AD – press event – all views are my own
Annie was one of my most-watched VHS tapes as a kid. I would watch it over and over again singing “it’s a hard knock life” every time my parents would ask me to sweep the kitchen floor. It was, and is, a classic loved by everyone.
On Tuesday, November 18, two rows of old fashioned beds lined the stage of The Regent Theatre as Molly suffers a nightmare. She is teased by the other orphans until fierce, fiery, red-headed Annie bursts onto the stage to her rescue.
Set in 1930s New York during the Great Depression, the classic hit movie Annie is adapted to stage.
The story tells of an orphan girl dumped on the steps of Miss Hannigan’s orphanage with nothing but half a locket and a note. Annie always believes her parents will return, but one day – fed up of the oppression of the orphanage – she escapes to embark on a journey of self-discovery in an attempt to find her mum and dad.
The stage design is that of a huge jigsaw puzzle, made up of a map of New York. In an interview, director Nikolai Foster said: “It’s a metaphor for Annie’s life as she journeys through New York and tries to put together the pieces of her life.”
After being caught out, Annie returns to the orphanage, bumping into the beautiful Grace Farrall – played by Carolyn Maitland. Annie is selected to spend Christmas at the home of NYC billionaire Oliver Warbuck’s (Alex Bourne).
Mia Lakha made her professional theatre debut as Annie, and did a brilliant job. Annie hasn’t quite got as big of an attitude or chip on her shoulder as the original film, but is still a fiery character who sticks up for her friends and knows her own mind. She sure gives an alcoholic Miss Hannigan – played by Birds of a Feather’s Lesley Joseph – the rough time she deserves.
Joseph is hilarious – from the way she flirts with the boys, to her fridge full of gin. WE LOVE YOU MISS HANNIGAN.
I had completely forgotten the part of the storyline that featured her brother Rooster and his partner Lily. The devilish trio made for brilliant viewing, and their Easy Street dance numbers were absolutely fantastic. Lily – played by Jenny Gayner – played a wonderful part, and reminded me a little of Gina from Peaky Blinders. Her technical abilities when dancing were phenomenal.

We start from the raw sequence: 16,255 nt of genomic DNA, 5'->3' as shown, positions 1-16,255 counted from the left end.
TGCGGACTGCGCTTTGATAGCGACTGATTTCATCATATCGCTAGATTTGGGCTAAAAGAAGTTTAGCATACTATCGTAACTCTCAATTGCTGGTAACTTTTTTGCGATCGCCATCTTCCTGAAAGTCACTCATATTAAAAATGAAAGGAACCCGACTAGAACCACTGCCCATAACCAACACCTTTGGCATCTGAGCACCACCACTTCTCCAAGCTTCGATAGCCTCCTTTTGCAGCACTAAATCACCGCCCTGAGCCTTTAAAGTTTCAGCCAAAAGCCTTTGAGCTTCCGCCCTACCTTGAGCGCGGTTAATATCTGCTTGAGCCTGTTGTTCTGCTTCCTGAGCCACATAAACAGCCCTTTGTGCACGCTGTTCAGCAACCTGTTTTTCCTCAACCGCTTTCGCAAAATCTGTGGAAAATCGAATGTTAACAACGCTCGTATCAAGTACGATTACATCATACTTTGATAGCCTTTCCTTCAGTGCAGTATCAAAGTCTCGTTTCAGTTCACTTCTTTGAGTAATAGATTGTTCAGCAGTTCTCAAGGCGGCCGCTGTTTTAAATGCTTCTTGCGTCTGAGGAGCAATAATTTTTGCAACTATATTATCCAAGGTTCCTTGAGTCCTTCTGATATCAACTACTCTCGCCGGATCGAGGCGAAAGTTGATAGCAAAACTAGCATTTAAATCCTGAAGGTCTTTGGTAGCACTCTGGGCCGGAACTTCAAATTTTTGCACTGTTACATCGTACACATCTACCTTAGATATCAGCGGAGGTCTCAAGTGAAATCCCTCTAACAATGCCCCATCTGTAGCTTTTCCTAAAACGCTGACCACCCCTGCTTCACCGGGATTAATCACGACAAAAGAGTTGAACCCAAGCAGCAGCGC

In fact, the whole show was choreographed to perfection. There was a range of dance styles expertly executed by every single member of the cast – namely Carolyn, playing Grace, whose vocals are equally as stunning.
For me, the magic happened at Oliver Warbucks’ pad, though. The script featured those iconic lines that take you right back to watching the film for the first time. “First I’ll scrub the floors, then I’ll start on the windows…”
What little orphan Annie didn’t realise was quite how much she meant to Mr Warbucks. Alex and Mia’s on-stage relationship is so endearing. It really mirrored an adoring father/daughter relationship. It reminded me of dancing in the kitchen on my dad’s feet as a little girl.
Warbucks’ staff are absolutely magical to watch. I can’t sing Carolyn’s praises highly enough, but Drake, Mrs Greer, Cecile and co were fabulous too. When performing I Think I’m Gonna Like It Here, I was completely captivated by the performers. The finest details are thought of, including steam whizzing across the stage behind a hot plate of food.
Now, let’s talk about that ‘dumb dog’, Sandy! First of all, I was a touch disappointed that Dumb Dog didn’t feature in the musical, and Sandy wasn’t in the show a great deal. However, I appreciate how difficult it would have been to follow the storyline to a tee. However, Amber the five-year-old Labradoodle was amazing and certainly made the audience coo. When Annie finds Sandy in a New York alleyway, she crouches down to give her a fuss, and her little tail could not stop wagging.
I think I can confidently say this has been my favourite performance at The Regent Theatre this year, and it will be a difficult one to top.
You can catch it at The Regent Theatre until Saturday, November 23. You can buy tickets for the show here.